As Germany’s president expressed his sympathy and shock during a candlelight vigil for nine people killed by an immigrant-hating gunman, a woman called out from the crowd, demanding action, not words.
But the country’s leaders are struggling to figure out how to counter a recent rise in right-wing hate, 75 years after the Nazis were driven from power.
The shooting rampage Wednesday that began at a hookah bar in the Frankfurt suburb of Hanau was Germany’s third deadly far-right attack in a matter of months and came at a time when the Alternative for Germany, or AfD, has become the country’s first political party in decades to establish itself as a significant force on the extreme right.
In the wake of the latest spasm of violence, Chancellor Angela Merkel denounced the “poison” of racism and hatred in Germany, and other politicians similarly condemned the shootings.
The rampage followed October’s anti-Semitic attack on a synagogue in Halle and the slaying in June of a regional politician who supported Merkel’s welcoming policy toward migrants. But Germany’s top security official, Interior Minister Horst Seehofer, said the trend goes back further, noting a 2016 attack on a Munich mall against migrants and a years-long cross-country killing spree against foreigners by a group calling itself the National Socialist Underground.
“Since the NSU and the rampage in Munich through today, an extreme-right trail of blood has run through our country,” he said.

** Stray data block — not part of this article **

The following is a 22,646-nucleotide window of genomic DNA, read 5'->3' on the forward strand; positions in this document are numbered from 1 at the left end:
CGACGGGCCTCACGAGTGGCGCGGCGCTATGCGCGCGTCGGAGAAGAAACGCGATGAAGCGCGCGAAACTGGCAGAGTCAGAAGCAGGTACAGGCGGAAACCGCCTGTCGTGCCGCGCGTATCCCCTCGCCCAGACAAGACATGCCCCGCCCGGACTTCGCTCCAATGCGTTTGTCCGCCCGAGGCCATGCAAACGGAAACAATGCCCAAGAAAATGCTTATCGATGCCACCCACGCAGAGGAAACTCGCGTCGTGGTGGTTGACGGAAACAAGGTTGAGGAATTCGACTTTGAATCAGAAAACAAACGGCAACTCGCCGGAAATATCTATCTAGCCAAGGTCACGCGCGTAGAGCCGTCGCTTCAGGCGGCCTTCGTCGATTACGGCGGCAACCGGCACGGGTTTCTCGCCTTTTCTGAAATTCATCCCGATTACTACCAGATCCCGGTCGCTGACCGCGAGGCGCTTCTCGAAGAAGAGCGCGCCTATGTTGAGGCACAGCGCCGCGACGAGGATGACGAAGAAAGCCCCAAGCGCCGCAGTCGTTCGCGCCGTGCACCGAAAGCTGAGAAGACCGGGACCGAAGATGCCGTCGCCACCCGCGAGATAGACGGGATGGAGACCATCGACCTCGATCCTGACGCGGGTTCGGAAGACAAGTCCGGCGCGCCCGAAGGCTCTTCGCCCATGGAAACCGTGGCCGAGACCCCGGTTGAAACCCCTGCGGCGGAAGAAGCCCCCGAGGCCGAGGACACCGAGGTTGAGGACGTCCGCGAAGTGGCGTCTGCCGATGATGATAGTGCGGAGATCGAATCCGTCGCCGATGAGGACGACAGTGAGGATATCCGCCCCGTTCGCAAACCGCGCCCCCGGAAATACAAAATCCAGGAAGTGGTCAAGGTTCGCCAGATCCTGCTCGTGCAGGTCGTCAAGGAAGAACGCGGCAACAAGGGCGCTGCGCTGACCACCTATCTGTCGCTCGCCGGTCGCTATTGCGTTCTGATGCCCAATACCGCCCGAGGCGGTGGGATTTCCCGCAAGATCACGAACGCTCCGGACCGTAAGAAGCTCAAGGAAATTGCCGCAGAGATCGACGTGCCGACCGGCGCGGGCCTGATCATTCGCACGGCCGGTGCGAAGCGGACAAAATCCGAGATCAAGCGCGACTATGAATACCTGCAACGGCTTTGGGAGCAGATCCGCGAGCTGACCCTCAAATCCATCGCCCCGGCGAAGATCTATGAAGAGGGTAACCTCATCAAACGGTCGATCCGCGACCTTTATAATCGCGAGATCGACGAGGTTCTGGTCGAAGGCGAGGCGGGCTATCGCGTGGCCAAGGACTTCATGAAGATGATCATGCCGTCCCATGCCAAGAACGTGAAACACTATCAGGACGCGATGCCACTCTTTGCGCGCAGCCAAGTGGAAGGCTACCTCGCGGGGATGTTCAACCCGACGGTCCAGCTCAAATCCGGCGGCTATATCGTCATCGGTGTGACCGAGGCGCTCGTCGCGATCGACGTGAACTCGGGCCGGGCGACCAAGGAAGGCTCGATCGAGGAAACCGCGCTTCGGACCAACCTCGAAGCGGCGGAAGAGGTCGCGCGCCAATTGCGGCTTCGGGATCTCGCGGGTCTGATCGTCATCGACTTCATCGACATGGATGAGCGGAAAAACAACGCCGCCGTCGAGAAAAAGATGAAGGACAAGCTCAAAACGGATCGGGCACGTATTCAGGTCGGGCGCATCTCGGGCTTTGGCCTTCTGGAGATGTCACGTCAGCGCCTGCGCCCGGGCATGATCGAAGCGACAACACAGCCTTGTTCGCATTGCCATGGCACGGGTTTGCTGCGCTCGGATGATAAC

Extremism is no new phenomenon in modern-day Germany, where the Red Army Faction and other radical-left groups waged a campaign of kidnappings and killings from the 1970s through the ’90s, and where some of the key Sept. 11 plotters lived and schemed before heading to the U.S. to attend flight school ahead of the 2001 attacks.
Germany has strict laws prohibiting any glorification of the Nazis, with bans on symbols like the swastika and gestures like the stiff-armed salute, and denial of the Holocaust is illegal.
But security officials have frequently been accused of being “blind in the right eye,” for intentionally or inadvertently overlooking some far-right activity.
That was said to be the case with the NSU, which was able to kill 10 people, primarily immigrants, between 2000 and 2007 in attacks written off by investigators as organized crime. It was only after two NSU members died in 2011 in a botched robbery that the group’s activities were uncovered.
Mehmet Gurcan Daimaguler, an attorney who represented victims’ families at the trial of an NSU member, said German authorities need to give more than “lip service” to fighting racism.
“We haven’t really begun yet a real fight against neo-Nazis, and one of the reasons, for me, clearly is the victims,” he said. “The victims of Nazis are not members of the German middle class, but Muslims, migrants, LGBT people, immigrants. As long as the victim pool, so to say, was limited to minorities, it was not considered a real threat for society.”
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